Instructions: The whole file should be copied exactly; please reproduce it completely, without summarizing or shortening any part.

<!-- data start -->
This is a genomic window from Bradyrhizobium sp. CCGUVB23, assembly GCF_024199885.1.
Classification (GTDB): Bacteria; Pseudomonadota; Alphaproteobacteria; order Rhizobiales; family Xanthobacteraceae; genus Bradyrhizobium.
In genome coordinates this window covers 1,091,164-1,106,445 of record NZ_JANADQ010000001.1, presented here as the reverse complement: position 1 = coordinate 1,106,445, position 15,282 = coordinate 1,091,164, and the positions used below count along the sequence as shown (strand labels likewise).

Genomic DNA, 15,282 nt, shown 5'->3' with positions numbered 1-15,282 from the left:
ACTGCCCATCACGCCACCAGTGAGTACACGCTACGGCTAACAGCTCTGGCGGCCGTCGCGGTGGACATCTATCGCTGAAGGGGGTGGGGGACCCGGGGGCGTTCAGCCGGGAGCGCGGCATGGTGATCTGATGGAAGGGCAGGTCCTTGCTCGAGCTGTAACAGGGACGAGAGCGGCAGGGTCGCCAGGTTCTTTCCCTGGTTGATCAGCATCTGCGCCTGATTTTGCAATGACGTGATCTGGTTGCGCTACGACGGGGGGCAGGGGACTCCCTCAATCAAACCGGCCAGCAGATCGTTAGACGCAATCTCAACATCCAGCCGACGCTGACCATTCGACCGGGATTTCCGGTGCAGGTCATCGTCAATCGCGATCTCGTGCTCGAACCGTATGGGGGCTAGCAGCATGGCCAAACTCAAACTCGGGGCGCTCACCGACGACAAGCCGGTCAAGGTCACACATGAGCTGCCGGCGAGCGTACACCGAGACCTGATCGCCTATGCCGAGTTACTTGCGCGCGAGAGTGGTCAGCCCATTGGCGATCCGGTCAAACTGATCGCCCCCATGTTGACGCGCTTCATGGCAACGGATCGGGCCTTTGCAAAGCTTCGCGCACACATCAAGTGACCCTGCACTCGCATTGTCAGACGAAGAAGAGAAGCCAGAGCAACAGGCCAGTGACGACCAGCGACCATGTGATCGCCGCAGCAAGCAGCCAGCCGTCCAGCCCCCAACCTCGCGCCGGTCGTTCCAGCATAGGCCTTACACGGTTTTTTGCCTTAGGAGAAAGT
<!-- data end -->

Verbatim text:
This is a genomic window from Bradyrhizobium sp. CCGUVB23, assembly GCF_024199885.1.
Classification (GTDB): Bacteria; Pseudomonadota; Alphaproteobacteria; order Rhizobiales; family Xanthobacteraceae; genus Bradyrhizobium.
In genome coordinates this window covers 1,091,164-1,106,445 of record NZ_JANADQ010000001.1, presented here as the reverse complement: position 1 = coordinate 1,106,445, position 15,282 = coordinate 1,091,164, and the positions used below count along the sequence as shown (strand labels likewise).

Genomic DNA, 15,282 nt, shown 5'->3' with positions numbered 1-15,282 from the left:
ACTGCCCATCACGCCACCAGTGAGTACACGCTACGGCTAACAGCTCTGGCGGCCGTCGCGGTGGACATCTATCGCTGAAGGGGGTGGGGGACCCGGGGGCGTTCAGCCGGGAGCGCGGCATGGTGATCTGATGGAAGGGCAGGTCCTTGCTCGAGCTGTAACAGGGACGAGAGCGGCAGGGTCGCCAGGTTCTTTCCCTGGTTGATCAGCATCTGCGCCTGATTTTGCAATGACGTGATCTGGTTGCGCTACGACGGGGGGCAGGGGACTCCCTCAATCAAACCGGCCAGCAGATCGTTAGACGCAATCTCAACATCCAGCCGACGCTGACCATTCGACCGGGATTTCCGGTGCAGGTCATCGTCAATCGCGATCTCGTGCTCGAACCGTATGGGGGCTAGCAGCATGGCCAAACTCAAACTCGGGGCGCTCACCGACGACAAGCCGGTCAAGGTCACACATGAGCTGCCGGCGAGCGTACACCGAGACCTGATCGCCTATGCCGAGTTACTTGCGCGCGAGAGTGGTCAGCCCATTGGCGATCCGGTCAAACTGATCGCCCCCATGTTGACGCGCTTCATGGCAACGGATCGGGCCTTTGCAAAGCTTCGCGCACACATCAAGTGACCCTGCACTCGCATTGTCAGACGAAGAAGAGAAGCCAGAGCAACAGGCCAGTGACGACCAGCGACCATGTGATCGCCGCAGCAAGCAGCCAGCCGTCCAGCCCCCAACCTCGCGCCGGTCGTTCCAGCATAGGCCTTACACGGTTTTTTGCCTTAGGAGAAAGT